Thiruppavai’ consisting of thirty hymns is a rare lyrical beauty sung in the early dawn by young girls in the month of Margazhi (Magasirsa) a month most sacred for such observance since it is called as Brahma muhurta of the year.

 

Margasirsa or Margasira, the month is named so (Margazhi in Tamil) since the full moon usually appear during this month in the fifth stellar mansion viz., Mrigasirsa. The lunations were named in ancient vedic ealander by the star (nakshatra) in which the fullmoon of the lunations occurred i.e. “Chaitrarn”, “Vishaka”. “JeyshtaAshada, “Sravanam”, “Batrapada”, “Asvayuja”, “Karthigam”Margasirsa” “Pousham” (Pushyam) “Magha” and Phalguna Today, even after a lapse of several hundred centuries since thefirst computation (Saptha Rishi Era commeneed on 27.11.8576 B.C., according to Prof. K.S. Raghavan) of Panchanga (Almanac) though undergone many changes during the periods of Viswamitra Parasara, Varaha-mihira et. al. the full moon occurs only on the days when such of those nakshatras (stars) rule and that gets correlated well.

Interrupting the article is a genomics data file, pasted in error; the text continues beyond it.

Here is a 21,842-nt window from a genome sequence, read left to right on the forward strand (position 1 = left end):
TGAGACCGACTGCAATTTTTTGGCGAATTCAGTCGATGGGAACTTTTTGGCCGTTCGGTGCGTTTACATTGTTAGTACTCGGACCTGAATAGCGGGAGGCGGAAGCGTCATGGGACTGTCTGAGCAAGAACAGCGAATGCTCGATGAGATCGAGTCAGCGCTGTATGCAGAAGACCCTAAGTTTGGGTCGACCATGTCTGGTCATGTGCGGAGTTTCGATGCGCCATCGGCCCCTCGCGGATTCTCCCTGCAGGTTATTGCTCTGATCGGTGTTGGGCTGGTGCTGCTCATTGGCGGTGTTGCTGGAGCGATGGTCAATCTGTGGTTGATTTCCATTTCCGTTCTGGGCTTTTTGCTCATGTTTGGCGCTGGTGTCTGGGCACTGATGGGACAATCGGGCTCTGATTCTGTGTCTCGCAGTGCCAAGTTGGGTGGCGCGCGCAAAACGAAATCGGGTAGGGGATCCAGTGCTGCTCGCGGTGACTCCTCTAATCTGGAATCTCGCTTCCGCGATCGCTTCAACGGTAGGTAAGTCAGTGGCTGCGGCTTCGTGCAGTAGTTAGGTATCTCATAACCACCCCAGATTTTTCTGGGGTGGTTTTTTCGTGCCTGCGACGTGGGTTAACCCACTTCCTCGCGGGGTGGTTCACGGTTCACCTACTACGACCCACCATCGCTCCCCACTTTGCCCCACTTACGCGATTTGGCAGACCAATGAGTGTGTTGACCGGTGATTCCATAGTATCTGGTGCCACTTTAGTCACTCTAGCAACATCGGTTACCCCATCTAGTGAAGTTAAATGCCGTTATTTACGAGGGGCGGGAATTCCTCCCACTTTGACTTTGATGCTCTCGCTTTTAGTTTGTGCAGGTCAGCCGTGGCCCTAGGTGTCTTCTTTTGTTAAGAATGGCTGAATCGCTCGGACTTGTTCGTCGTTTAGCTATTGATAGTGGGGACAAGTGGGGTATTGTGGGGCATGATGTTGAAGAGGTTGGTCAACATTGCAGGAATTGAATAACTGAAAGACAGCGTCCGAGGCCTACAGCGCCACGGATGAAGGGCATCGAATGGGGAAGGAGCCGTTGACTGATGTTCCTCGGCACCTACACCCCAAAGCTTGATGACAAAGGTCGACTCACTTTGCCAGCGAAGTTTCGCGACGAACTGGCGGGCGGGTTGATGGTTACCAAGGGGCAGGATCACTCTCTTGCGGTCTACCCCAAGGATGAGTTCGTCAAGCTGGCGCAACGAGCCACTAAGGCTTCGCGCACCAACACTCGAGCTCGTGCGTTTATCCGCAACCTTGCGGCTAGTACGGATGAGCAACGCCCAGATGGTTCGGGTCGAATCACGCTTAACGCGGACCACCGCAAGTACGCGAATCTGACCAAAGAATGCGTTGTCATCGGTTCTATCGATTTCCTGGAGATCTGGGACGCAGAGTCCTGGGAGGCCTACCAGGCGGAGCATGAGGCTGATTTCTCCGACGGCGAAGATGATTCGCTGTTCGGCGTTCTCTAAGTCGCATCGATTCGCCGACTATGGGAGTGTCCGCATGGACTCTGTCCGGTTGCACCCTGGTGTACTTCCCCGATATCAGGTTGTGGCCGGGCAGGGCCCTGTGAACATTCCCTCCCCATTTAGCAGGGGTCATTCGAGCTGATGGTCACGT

Lord Krishna declares in his sacred ‘Gita’ that ‘I am Margasirsa among the months (Masanam Margasirsoham) (B.G. 10-35) “According to Manu Smriti, says Prof. K.S. Raghavan “that a month of the human beings constitute a day of the pitrus. The course ofthe moon determine their Day and Night (i.e) the half month commencing from the full moon is their ‘day’ for their actions and the other commencing from new moon is their ‘night’ for slumber “A year of human beings constitute a day for the celestisal beings. The course of the Sun to north and south of the equator determines their day and niqht”.’